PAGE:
For many area high school students, the first taste of their future careers could start now. Northwest Workforce Alliance recently formed in order to provide Astoria, Warrenton, Seaside and Knappa high school students the opportunity to intern at local businesses and get a feel for the business world.

Lisa Nyberg took the position as coordinator of the program in mid-November, and has since strived to construct an intriguing curriculum and gain grants from local and regional agencies.

"[Northwest Workforce Alliance] is funded through community colleges and workforce development programs, the Northwest Regional Educational Service District and Clatsop Community College," Nyberg said. "ESD funding is a pot of money all the high schools in the program contribute to, which works towards funding things the whole group would like to participate in."

The program is currently running a pilot test with five students — four from Astoria High School and one from Warrenton High School — to evaluate its viability.

Students begin with a college class called HD 209, or "How to Get the Job You Want." This class allows participants to obtain high school and college credit, and also gain what Nyberg refers to as "soft skills" — communication, teamwork and time management. Here, they also create a resume, learn employer expectations and proper interviewing techniques.

"Next, the students do some job shadows to find out what their career interests are," Nyberg said. "It sets them upon a career pathway that they're interested in … and hopefully after that we'll be able to find them an internship."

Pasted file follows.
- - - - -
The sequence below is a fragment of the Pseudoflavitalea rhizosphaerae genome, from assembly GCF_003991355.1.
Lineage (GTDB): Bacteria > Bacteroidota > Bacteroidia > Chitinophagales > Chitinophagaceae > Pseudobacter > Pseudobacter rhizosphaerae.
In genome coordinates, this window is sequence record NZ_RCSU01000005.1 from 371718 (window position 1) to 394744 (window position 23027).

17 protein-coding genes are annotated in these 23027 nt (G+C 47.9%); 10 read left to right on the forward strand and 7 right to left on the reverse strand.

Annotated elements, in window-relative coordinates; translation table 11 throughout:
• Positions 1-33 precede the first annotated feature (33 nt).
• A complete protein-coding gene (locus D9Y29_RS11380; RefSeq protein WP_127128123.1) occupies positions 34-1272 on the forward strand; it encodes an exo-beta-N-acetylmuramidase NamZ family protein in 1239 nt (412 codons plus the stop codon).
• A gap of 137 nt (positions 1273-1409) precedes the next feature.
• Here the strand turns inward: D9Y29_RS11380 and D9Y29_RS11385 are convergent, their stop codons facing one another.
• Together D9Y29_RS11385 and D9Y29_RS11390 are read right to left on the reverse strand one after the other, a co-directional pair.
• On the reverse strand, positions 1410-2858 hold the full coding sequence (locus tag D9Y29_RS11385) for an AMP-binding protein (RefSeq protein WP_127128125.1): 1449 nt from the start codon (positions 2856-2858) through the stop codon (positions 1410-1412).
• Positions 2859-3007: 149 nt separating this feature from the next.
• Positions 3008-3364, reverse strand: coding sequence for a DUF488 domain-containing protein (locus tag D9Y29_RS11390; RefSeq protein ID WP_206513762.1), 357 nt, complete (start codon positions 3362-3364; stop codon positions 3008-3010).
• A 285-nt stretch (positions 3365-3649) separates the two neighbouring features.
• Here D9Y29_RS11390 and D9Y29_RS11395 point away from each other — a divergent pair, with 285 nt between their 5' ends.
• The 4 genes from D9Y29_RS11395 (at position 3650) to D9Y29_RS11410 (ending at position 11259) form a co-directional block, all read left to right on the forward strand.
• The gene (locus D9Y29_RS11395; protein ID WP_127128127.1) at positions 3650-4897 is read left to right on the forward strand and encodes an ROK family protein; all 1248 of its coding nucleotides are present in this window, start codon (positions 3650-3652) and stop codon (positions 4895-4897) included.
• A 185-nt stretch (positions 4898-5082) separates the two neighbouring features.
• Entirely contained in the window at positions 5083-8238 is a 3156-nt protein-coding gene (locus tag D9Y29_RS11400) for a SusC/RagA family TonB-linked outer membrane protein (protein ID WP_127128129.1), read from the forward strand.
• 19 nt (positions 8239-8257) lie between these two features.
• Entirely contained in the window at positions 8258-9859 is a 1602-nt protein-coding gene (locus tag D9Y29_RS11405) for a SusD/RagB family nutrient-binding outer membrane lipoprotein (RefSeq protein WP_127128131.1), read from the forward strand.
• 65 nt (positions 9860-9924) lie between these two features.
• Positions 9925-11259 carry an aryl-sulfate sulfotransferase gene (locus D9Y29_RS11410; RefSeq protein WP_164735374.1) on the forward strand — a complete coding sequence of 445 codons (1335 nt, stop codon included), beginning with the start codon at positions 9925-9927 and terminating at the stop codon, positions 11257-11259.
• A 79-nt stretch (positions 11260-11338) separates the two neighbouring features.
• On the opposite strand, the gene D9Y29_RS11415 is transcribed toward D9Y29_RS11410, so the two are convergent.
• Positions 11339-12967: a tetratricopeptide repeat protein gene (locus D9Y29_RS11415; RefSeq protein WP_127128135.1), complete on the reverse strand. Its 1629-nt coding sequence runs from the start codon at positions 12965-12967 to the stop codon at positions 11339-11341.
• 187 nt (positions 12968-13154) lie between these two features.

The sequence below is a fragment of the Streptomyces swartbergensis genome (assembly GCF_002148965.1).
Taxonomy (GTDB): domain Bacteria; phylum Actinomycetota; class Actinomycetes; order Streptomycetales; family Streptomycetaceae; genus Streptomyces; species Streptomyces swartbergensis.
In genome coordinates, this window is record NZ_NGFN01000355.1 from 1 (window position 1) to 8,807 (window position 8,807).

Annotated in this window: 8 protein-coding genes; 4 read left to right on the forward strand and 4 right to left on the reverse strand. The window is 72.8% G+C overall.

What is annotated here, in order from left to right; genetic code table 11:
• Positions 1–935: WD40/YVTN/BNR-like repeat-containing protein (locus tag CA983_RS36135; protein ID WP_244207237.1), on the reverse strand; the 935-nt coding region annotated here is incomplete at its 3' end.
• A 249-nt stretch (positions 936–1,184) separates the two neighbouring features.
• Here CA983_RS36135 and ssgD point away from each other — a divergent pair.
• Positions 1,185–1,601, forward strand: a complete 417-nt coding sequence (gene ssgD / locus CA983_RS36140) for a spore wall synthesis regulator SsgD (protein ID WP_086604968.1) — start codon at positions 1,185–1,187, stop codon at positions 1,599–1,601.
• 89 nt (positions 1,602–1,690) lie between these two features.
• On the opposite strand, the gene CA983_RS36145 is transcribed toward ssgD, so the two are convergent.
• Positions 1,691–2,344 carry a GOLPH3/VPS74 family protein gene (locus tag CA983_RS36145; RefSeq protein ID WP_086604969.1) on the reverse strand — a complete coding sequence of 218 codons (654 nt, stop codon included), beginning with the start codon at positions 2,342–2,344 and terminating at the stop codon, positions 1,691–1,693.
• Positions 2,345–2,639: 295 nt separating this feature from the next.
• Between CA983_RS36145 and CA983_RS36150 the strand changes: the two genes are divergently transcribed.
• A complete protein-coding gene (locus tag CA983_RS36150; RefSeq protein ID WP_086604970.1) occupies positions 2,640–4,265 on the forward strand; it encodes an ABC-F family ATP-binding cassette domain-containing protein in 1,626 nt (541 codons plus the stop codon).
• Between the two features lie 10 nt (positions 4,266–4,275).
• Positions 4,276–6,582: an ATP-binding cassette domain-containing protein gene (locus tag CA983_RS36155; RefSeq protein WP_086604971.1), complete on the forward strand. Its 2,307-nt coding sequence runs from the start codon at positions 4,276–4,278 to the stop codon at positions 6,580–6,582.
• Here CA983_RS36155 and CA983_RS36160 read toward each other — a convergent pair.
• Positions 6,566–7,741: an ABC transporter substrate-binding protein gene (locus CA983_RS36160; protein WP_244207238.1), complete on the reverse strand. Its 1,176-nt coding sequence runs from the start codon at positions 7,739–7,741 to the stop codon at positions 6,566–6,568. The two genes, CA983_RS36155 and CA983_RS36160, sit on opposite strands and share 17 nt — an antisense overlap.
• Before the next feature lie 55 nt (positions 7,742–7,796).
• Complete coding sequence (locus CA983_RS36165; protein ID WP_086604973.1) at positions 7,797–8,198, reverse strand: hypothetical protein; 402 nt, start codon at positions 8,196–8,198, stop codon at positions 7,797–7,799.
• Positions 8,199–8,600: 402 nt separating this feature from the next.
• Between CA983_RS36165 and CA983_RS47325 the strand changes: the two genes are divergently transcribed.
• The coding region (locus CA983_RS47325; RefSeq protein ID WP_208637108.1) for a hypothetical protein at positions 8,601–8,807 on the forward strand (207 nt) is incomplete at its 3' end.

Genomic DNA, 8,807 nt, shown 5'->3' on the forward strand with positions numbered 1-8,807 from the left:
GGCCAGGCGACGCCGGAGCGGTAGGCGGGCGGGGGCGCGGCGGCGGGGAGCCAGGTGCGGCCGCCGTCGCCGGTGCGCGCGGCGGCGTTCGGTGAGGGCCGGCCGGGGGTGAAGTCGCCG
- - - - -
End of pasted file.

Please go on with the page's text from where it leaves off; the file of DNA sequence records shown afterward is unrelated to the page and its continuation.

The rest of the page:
The program provides internships for students ranging in length from eight weeks to a full year, depending on the businesses' need for employees and the student's need for credits.

"For example, we have a student that wants to get into the auto field. He already has 20 college credits," Nyberg noted. "And once he gets an internship, he'll be able to beef up his resume. We have some kids who already have college credit through participating in MERTS classes, and some coming into the program with none at all."

Nyberg anticipates Northwest Workforce Alliance will find internships for up to 30 students once the program is out of the testing stages, and many of these students will already have college credits from classes such as welding and seamanship.

"We started with our pilot at AHS, and we hope to start the Seaside program in March … and have it going strong by June."

Nyberg did note, however, that there is still some work to do.

"The next step is to set up a board of business folks who would like to oversee the program — to make sure we're training the kids in the right areas, getting quality internships and moving the program forward."

Eligible students are sixteen years of age or older who have received at least ten credits towards high school graduation. Students must continue their high school coursework while enrolled in the program and proceed satisfactorily.

Any chamber or business representative in the area interested in giving a lecture, talking to the class about on-the-job safety, giving a tour of their business or hosting an intern should contact Lisa Nyberg at (503) 338-2336 or

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